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I'm a fan of boxing. I love it, everything about it, even the things I'm told are bad and gruesome and that I'm not really supposed to enjoy about it. I love the completely irrational fire in my belly feeling that I get when against the odds, you watch a guy who started out just boxing, you watch that same guy become a fighter. I love the story of it.
I never really knew anything about skateboarding when I was growing up. The two things I did know: one, the red skateboard that mostly just sat in my brother's room, did not get much use in Ghana, west africa apart from on the limited space on the terrazzo at the entrance to our house. Two, my eldest sister repeatedly told me that she knew how to 'tic tac'!
My mother is the sports fan in my maternal family. She's the one that regularly watches sports, athletics, formula one, tennis, rowing, all that stuff. So, it was at her house that I found myself aimlessly flicking through sports channels nearly twenty years ago when I stopped on a programme talking about the history of skateboarding. I saw a skateboard not far off the look of the one that had sat in my brothers room all those years back. I would later discover that what I'd actually come across was the legendary documentary, Dogtown and the Z-boys. I still didn't know anything about skateboarding, I still don't but that familiar feeling, that adrenaline pumping, fire in the belly feeling came along and I found myself completely swept up in the story. I love the story of it all!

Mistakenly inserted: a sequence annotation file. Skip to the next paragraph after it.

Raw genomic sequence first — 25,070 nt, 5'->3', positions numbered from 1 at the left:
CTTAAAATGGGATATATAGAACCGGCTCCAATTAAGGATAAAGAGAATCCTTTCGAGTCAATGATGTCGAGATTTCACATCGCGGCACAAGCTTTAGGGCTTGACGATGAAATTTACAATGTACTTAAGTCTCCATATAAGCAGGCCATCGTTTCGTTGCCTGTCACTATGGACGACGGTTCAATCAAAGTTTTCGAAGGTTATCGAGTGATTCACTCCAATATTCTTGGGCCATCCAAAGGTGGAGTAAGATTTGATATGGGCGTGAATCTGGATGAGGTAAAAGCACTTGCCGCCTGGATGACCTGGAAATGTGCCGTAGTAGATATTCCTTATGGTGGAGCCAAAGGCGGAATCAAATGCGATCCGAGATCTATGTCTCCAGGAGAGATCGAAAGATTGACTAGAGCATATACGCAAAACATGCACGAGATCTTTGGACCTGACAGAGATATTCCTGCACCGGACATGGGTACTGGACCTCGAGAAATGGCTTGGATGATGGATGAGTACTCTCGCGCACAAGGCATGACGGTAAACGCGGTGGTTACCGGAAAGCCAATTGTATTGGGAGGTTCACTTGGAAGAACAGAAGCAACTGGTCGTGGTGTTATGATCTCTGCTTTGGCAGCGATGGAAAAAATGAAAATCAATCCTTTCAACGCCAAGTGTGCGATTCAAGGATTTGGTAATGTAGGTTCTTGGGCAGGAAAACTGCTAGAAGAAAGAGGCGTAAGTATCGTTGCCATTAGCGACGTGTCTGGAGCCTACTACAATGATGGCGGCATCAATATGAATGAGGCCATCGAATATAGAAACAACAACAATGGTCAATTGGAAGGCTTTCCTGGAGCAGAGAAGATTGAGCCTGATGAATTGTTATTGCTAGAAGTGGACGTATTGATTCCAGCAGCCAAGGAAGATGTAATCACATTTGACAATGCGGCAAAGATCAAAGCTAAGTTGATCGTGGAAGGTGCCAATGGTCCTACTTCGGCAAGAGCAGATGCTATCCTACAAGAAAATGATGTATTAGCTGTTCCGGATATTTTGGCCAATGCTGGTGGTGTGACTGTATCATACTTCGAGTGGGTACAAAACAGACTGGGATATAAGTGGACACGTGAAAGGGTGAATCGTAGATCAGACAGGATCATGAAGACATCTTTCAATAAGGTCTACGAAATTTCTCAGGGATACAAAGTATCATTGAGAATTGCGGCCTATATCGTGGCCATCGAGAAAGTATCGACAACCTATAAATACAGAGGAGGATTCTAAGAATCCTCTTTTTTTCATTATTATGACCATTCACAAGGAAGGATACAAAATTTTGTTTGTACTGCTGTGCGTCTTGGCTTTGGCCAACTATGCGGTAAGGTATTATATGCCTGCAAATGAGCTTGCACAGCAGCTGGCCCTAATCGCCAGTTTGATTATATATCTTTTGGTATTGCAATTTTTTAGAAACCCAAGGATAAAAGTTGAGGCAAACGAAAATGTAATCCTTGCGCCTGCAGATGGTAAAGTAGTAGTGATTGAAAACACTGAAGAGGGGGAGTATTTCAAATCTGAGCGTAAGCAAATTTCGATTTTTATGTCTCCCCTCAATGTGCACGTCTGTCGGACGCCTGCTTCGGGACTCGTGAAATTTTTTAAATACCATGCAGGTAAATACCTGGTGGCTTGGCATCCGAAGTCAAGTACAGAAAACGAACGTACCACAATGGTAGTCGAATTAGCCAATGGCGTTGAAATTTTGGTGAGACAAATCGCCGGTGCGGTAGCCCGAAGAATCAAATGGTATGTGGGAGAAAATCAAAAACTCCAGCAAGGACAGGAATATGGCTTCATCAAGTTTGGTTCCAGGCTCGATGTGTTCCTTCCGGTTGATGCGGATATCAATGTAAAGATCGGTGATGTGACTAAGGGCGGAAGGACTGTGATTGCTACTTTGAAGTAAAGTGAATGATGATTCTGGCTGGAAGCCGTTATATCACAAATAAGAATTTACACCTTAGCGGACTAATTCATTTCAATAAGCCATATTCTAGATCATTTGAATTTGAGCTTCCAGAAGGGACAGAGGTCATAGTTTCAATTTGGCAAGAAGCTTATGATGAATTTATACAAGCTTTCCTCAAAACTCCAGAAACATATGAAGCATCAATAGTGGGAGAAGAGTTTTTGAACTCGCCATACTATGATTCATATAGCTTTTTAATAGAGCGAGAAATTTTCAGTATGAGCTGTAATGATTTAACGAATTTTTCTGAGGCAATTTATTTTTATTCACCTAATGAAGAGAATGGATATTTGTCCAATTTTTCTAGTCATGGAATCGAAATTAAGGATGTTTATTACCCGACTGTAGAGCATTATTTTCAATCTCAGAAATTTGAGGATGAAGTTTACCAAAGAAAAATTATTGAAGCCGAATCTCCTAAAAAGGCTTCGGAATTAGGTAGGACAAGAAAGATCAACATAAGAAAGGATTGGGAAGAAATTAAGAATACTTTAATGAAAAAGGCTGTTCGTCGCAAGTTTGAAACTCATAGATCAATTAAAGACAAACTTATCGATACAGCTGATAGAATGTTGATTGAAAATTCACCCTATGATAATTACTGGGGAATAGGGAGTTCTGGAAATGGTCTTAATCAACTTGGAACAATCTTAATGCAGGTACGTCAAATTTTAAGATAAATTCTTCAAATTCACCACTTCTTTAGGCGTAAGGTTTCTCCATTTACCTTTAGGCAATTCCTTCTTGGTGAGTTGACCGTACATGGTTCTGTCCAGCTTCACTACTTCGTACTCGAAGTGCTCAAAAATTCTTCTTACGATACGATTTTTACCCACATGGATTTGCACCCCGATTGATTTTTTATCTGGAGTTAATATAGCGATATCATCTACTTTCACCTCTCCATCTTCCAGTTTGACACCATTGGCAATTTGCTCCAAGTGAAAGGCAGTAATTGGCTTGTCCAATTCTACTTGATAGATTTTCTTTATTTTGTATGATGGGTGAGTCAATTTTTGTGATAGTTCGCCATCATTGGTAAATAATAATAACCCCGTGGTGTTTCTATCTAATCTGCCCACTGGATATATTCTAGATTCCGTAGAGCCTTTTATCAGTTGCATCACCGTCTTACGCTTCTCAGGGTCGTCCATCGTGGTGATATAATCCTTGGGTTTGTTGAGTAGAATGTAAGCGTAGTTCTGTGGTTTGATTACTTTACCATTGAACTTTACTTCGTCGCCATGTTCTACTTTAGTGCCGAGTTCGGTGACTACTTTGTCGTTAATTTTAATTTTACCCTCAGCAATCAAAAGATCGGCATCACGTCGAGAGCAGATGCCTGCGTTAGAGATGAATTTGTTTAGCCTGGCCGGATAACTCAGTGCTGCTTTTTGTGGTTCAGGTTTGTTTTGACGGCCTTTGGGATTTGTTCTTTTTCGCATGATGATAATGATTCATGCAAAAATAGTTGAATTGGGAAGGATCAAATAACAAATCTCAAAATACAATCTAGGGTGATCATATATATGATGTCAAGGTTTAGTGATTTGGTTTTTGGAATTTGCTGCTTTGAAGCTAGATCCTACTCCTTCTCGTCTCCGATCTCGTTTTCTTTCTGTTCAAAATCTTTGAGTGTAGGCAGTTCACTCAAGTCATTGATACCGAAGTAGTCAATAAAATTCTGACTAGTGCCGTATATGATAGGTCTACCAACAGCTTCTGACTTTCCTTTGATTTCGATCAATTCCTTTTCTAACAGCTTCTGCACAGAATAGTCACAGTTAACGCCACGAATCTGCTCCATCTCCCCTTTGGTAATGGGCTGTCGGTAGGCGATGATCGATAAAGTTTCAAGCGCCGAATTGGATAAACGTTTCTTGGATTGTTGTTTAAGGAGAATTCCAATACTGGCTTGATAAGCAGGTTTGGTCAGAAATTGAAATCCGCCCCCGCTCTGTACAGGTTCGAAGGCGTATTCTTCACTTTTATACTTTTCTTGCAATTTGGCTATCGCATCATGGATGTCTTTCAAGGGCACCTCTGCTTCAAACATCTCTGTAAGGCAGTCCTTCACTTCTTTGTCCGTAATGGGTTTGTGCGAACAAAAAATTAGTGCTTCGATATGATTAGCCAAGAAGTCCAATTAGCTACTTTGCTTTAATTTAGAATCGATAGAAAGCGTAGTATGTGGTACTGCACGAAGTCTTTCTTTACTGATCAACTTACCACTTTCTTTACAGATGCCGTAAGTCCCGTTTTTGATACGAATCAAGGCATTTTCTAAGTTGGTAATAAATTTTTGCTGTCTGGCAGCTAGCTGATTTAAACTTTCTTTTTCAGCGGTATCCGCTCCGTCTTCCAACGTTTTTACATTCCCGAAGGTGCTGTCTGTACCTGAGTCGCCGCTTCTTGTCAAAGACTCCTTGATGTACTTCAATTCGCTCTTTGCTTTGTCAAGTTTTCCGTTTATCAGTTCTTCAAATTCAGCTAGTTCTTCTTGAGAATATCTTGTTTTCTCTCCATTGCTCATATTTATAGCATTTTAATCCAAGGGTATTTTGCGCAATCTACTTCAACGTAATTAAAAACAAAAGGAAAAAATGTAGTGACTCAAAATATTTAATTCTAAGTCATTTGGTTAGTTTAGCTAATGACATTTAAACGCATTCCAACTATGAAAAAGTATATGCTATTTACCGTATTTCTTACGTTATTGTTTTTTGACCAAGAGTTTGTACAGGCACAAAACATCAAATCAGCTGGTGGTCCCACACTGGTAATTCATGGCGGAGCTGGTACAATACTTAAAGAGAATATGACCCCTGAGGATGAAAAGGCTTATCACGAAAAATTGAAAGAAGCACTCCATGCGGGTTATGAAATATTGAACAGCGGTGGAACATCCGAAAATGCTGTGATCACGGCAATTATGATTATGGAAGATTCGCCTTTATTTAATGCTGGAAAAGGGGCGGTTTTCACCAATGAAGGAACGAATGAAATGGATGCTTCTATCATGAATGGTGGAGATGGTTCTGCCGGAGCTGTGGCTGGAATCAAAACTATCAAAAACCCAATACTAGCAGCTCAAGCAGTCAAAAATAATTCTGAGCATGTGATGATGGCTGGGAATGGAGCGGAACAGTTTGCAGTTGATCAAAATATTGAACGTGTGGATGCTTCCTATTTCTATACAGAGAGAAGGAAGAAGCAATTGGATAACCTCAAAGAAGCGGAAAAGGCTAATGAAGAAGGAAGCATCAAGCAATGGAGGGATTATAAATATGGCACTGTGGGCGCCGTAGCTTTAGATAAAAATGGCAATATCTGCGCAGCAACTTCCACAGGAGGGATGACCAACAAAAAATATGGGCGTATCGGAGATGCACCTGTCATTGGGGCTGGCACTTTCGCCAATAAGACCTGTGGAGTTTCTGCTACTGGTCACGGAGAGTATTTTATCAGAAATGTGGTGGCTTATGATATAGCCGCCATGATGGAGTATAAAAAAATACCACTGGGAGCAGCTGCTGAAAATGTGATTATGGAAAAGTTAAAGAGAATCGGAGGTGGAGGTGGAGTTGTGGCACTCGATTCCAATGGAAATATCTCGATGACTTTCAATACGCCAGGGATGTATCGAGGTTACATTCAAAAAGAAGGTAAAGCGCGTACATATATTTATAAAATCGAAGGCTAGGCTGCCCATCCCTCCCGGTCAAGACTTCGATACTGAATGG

One thing that is certain, be it amongst skateboarders or non skateboarders alike, there's only one Jay Adams! When I heard recently of his passing, I felt real sadness. The kind of sadness that feels a little embarrassing when it's a person you've never met. The kind of sadness that comes from bearing witness to a great fighter losing his title. The kind of sadness that occurs when a fighter that could have been 'champion of the world' misses out on his shot at the title. The kind of fighter that every fighter says was the best but just didn't get his shot. And the powerful story of it all has you up late at night wondering what could have been, on their behalf. Well, this is the story of Jay Adams. To talk about him only serves to tell a small part of his story, to watch him do what he does unveils the greater picture. Everybody should watch a great fight in their lifetime, it's the only way to determine the difference between someone that fights great and someone that's a great fighter. Jay Adams, you were a great fighter.